We all are familiar with the Browning quote “A man’s reach should exceed his grasp…” but Browning is referring to heaven, and not academic realities. If we are to ask our students to strive to reach goals way beyond their developmental capabilities, we best be there to breakdown, model, and support each attempt at meeting goals that are set too high for students to attain independently. Even so, if the goals are set far beyond the students perception of his/her capabilities, we are promoting a design for academic failure. So we must also be there to break down unrealistic goals into manageable parts, and let them “reset” during the learning process. The CCSS are standards, that can be shaped into manageable and realistic goals; no one said we had to swallow them whole, just focus on what can be done!
From day one studying self regulation was attractive to me because it had a reset button!
In all of my years of schooling, no one ever mentioned to me that if goals were set too high I could reset my goals, breaking the larger down into more manageable and attainable steps. As young students, the teacher set the goals, wrote the objectives and we either met them, or as in my case, fell below. I recall my most dreaded math class, geometry. The only sentence I recall was “This will be on the Regents!”. If the goal was to pass the geometry regents that was way beyond my reach and grasp, if it was to learn geometry, that did not happen either. However, if someone had set proximal and realistic goals to learn the mathematical strategies required to pass the Regents, I do believe I would have loved the course.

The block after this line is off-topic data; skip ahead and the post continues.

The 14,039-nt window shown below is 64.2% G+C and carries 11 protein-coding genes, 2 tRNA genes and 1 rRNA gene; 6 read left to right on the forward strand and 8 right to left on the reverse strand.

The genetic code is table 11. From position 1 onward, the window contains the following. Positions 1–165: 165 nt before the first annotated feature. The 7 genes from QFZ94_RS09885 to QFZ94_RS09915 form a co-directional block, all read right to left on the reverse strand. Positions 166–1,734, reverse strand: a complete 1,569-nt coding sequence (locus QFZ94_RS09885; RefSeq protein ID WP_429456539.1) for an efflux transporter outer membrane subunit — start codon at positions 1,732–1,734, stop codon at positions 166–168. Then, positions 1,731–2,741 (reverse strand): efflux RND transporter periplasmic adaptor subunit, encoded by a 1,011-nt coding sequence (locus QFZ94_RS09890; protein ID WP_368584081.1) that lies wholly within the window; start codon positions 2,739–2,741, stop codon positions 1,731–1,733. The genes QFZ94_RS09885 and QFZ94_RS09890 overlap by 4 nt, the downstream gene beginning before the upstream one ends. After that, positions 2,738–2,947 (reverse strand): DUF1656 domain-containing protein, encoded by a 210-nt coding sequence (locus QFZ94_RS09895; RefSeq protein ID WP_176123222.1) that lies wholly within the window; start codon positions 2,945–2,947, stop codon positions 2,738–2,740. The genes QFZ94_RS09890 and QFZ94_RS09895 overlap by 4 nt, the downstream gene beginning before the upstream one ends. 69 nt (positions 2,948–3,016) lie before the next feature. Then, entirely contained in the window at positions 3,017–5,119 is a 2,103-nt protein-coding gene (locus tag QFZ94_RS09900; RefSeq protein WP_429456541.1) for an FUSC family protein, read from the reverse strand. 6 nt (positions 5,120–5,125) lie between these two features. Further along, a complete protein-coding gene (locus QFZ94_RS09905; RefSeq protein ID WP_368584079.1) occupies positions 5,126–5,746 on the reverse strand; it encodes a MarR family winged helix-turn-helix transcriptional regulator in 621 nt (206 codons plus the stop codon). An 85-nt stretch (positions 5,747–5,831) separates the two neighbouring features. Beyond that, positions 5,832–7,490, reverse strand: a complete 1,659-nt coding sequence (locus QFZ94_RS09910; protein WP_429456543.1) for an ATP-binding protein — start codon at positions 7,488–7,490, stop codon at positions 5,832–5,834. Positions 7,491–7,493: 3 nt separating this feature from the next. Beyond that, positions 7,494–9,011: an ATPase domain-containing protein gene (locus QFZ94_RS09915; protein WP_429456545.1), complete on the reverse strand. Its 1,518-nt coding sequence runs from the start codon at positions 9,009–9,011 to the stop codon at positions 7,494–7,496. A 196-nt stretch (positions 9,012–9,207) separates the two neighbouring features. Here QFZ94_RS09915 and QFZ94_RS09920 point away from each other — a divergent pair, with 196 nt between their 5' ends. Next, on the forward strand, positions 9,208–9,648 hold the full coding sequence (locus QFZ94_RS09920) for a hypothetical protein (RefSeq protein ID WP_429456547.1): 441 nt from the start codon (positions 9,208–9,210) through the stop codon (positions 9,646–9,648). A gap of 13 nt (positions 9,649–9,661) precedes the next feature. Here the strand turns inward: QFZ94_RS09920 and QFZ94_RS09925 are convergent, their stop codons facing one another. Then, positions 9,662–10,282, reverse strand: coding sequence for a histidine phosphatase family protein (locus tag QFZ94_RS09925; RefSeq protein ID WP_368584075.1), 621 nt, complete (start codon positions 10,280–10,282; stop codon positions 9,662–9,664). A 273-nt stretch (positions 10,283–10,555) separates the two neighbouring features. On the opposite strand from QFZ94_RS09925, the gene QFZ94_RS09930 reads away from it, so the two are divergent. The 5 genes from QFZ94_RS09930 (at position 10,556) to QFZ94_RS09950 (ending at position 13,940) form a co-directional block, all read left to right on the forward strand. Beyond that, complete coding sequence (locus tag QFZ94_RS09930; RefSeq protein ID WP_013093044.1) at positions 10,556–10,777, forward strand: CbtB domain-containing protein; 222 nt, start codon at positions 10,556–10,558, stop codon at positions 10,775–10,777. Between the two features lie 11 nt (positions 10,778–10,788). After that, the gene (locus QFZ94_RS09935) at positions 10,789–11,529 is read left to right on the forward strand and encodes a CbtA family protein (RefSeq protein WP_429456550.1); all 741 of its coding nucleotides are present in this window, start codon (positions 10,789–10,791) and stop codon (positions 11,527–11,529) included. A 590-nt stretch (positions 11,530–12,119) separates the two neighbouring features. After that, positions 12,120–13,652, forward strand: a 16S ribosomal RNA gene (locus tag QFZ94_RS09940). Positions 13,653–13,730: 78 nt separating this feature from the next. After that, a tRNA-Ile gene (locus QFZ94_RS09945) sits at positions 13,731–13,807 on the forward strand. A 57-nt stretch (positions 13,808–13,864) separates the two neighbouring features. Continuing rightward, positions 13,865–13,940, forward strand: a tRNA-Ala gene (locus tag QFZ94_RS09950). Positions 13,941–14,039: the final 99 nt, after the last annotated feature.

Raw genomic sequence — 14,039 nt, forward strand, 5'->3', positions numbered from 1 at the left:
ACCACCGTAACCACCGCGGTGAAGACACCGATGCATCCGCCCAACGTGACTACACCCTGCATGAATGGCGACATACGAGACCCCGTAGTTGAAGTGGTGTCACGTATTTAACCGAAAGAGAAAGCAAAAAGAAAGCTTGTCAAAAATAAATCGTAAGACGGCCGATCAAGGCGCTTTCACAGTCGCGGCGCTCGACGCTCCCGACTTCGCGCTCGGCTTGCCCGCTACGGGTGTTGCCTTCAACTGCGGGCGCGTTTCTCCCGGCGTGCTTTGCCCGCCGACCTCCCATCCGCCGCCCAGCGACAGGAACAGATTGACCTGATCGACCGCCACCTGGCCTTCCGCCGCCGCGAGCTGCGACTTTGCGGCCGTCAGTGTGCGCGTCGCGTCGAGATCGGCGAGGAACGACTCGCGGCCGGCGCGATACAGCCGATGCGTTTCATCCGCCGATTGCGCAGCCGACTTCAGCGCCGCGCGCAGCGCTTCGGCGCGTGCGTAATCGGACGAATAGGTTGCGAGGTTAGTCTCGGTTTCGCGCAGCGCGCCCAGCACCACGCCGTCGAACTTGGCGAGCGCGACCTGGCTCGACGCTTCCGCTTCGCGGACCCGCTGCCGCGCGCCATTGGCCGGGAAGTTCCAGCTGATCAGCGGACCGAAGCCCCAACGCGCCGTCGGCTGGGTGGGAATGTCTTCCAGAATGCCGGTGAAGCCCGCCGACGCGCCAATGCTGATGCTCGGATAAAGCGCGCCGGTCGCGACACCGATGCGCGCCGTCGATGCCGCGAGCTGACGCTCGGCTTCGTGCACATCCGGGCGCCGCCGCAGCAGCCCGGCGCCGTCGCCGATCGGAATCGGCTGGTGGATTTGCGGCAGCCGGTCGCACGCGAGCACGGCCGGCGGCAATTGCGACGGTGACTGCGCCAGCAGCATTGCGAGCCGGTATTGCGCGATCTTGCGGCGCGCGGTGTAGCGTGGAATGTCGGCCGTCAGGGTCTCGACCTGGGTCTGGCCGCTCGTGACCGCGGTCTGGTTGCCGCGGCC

We need to review the research that deals with setting realistic goals for our students and come to the realization that if the goal is not attainable from the learner’s perception, it will be a source of discouragement and not motivation. If Mrs. S had just once worked with me to set goals that I could actually reach, my self-efficacy (when it came to math) would not have suffered for years to come.
Dale H. Schunk (1990), a leading researcher and scholar in SR has a readily available article online (courtesy of Taylor and Francis), Goal Setting and Self Efficacy During Self-Regulated Learning. He states, “When students perceive satisfactory goal progress, they feel capable of improving their skills; coupled with high self-efficacy, this leads students to set new and challenging goals.” The article supports the reasoning behind teaching parents, teachers, and future teachers that goal setting and self-efficacy are important self-regulatory processes and close attention should be paid to whether or not each and every student is reaching too far beyond his or her grasp.
Standards do not determine how we set our goals; they guide our curriculum, and we can in turn reset goals that appear to be unattainable. Now that the state (NY) has lifted the mandate that connected high stakes testing with teacher evaluations (for the moment) we need to shift our goals to learning how to be a self regulated learner. Linking learning to test performance as the only measurable outcome is way beyond anyone’s reach or grasp. If we set proximal goals for sharpening strategies, or skills, then we are encouraging our students to grow as learners. If we set goals to do well on the exams associated with the CCSS our students might become great at prepping for tests, but not independent learners.
Schunk, D. H. (1990). Goal setting and self-efficacy during self-regulated learning. Educational Psychologist,
25, 71-86. Retrieved from http://libres.uncg.edu/ir/uncg/f/D_Schunk_Goal_1990.pdf.
( Star Graphic from atlantacounselor.blogspot.com)